In Denver, Colorado – the company’s headquarters, though it has mills and grain elevators in several states – Ardent Mills creates high-altitude wheat flour in the former Eagle Mill space. ‘Pride of the Rockies’ was the original mill’s tagline. Its new tenant adheres to that mentality, but Dye said the neighborhood (downtown Denver) has changed.
“While we’ve got a great history [and] a great heritage… the fact is the pace of change has never been more rapid,” he told reporters at a press conference at IBIE held in Las Vegas last month. “We’re changing with the very change in our very neighborhood. Things are changing around us very rapidly; we have to change as well.”
Technology has sped up innovation and enhanced consumer awareness. Dye stressed social media’s impact on food and why it matters to companies as back-end as Ardent Mills.
“Some people don’t like that because it’s driving change, but I think it’s really important.”
To keep up, Ardent Mills launched The Annex in 2018, its more experimental arm that handles heirloom grains like emmer, einkorn and spelt. It already began an expansion and improvement project on its Denver mill to increase capacity as more manufacturers ask for these hard-to-find products.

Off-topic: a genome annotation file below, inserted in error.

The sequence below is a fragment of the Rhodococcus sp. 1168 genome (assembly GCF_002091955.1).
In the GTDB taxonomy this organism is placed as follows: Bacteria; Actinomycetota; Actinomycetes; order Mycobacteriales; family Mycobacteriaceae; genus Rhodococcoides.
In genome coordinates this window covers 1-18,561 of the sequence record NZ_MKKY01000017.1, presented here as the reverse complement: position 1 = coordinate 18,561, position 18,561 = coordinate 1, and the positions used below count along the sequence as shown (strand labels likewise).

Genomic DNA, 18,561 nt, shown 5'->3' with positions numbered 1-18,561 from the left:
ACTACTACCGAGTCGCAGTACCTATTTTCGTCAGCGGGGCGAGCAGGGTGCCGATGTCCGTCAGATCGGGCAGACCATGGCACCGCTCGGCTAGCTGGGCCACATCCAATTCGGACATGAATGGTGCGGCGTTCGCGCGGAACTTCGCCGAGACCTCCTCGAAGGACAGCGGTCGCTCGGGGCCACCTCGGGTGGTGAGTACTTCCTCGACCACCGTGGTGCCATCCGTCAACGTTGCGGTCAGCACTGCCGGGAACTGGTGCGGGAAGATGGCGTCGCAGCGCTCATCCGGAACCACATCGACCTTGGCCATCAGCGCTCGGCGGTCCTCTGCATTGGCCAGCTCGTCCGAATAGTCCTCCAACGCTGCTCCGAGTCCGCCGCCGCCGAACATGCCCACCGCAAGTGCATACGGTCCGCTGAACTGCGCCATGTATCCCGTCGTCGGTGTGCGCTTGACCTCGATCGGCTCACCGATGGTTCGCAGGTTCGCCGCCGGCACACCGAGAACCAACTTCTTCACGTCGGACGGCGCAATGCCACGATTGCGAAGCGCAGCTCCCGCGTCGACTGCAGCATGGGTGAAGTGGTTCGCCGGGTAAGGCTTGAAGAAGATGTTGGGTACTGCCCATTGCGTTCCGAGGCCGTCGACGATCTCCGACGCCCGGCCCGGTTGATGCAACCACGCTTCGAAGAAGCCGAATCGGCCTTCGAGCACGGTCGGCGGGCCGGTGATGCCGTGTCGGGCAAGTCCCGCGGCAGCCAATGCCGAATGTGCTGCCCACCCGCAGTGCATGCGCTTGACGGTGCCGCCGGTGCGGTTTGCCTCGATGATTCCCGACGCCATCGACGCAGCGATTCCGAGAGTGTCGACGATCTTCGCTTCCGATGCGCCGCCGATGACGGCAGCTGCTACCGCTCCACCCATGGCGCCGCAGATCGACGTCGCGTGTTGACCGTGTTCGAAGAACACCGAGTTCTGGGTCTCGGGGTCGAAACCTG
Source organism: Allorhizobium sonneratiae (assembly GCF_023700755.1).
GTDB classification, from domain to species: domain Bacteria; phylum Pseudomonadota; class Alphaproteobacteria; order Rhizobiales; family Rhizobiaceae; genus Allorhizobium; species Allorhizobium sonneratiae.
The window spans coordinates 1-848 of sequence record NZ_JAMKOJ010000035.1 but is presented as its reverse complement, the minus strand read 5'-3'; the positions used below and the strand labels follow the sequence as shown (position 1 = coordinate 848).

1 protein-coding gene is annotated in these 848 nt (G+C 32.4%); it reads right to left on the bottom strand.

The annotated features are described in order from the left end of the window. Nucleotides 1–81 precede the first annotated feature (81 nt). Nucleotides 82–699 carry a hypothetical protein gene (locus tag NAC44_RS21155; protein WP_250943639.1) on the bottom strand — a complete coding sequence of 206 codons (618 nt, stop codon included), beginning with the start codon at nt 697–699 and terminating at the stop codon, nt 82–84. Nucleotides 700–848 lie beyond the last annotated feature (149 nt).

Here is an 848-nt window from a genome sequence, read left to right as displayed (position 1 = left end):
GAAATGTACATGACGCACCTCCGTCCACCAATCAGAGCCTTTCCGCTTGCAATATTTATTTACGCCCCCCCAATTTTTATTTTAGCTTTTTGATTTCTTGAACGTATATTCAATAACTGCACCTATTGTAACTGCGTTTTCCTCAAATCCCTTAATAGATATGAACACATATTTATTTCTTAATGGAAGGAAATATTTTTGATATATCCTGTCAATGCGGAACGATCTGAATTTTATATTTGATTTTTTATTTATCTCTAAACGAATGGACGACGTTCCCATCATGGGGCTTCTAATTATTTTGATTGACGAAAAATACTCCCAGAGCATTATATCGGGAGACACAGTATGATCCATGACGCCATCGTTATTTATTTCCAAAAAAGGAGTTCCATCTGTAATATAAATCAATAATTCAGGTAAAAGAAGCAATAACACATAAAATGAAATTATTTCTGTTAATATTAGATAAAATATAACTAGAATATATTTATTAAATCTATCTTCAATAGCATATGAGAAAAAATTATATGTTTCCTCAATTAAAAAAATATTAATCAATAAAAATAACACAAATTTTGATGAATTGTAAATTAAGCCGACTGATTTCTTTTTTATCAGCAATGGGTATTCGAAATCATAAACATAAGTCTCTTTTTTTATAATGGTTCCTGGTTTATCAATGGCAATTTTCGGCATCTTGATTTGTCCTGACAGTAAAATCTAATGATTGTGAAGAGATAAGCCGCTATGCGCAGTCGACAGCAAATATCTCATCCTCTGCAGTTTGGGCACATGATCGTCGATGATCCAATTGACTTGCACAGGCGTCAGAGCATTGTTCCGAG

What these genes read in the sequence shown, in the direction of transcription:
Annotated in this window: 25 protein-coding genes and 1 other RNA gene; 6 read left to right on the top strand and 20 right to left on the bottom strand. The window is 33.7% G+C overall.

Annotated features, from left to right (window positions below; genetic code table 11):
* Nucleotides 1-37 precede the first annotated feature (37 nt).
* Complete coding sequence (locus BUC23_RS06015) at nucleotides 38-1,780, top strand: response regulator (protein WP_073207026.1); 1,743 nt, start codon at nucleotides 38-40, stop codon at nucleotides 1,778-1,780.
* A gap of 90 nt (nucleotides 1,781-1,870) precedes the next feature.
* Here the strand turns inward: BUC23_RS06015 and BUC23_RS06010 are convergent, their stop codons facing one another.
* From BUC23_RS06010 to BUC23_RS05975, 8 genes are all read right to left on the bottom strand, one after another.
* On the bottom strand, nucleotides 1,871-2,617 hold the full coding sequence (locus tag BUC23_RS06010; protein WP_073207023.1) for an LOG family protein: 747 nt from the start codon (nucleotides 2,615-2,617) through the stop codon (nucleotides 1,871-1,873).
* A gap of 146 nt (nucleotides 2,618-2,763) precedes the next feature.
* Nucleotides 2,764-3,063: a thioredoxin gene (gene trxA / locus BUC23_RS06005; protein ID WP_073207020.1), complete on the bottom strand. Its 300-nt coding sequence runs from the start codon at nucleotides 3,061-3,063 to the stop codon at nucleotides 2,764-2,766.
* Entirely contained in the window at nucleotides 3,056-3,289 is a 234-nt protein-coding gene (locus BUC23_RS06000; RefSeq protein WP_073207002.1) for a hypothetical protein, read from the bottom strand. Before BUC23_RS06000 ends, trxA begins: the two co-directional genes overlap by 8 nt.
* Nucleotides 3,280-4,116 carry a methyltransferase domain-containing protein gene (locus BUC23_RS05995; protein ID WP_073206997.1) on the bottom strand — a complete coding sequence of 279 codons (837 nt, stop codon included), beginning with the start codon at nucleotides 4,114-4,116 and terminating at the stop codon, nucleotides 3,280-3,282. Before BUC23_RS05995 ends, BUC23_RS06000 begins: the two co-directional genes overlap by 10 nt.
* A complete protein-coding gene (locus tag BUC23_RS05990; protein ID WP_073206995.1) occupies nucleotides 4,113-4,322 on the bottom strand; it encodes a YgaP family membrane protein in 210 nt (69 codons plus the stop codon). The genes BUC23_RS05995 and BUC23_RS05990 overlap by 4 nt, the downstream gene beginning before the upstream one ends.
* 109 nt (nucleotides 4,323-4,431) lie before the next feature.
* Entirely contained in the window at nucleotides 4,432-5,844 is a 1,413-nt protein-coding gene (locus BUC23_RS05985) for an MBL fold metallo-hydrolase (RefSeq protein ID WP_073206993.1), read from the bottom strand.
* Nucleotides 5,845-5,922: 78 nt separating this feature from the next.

Dye said those capabilities will not only serve bakers and snack producers across the US, but it will also directly serve Denver and nearby Boulder – home to a host of health-focused food brands.
“We can’t run that flour mill the same way it was; we have to adjust to our environment.”
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Dye noted the growth of fiber, gut health and ‘zero net carb’ (where the amount of fiber in a bread, for instance, nutritionally offsets the carbohydrates) as rising trends.
To that end, Ardent Mills has launched products to meet those needs, including:
- Primo Molino, its US-produced semolina pizza flour;
- SustaGrain, a high-fiber barley;
- Colorado quinoa, which offers manufacturers a resource for an in-demand ingredient typically imported from South America.
The company focuses on ancient grains, heirloom wheats and pulses.
According to an internal survey on consumer behavior, The Annex found Americans continue to take control of their own health and food choices. They want convenience, but they also want what Dye called ‘a wholesome story.’
The conundrum for food manufacturers lies in the inherent contradiction of health versus convenience: how can the industry give consumers both at the same time? Dye sees Ardent Mills – and other grain suppliers – playing an important role in finding those solutions.
“It’s important to just step back a little bit and recognize that this is changing rapidly, and for the flour milling industry, it’s having an impact,” he said. “We have to recognize that and understand that.”
In addition to updating its Denver facility, Ardent Mills has closed four mills this year, eliminating redundancies and, said Dye, accepting that “demand has shifted, from flat to decreasing.”
That doesn’t mean mills or flour or bread are obsolete. Instead, it means they must embrace these changes and act upon them.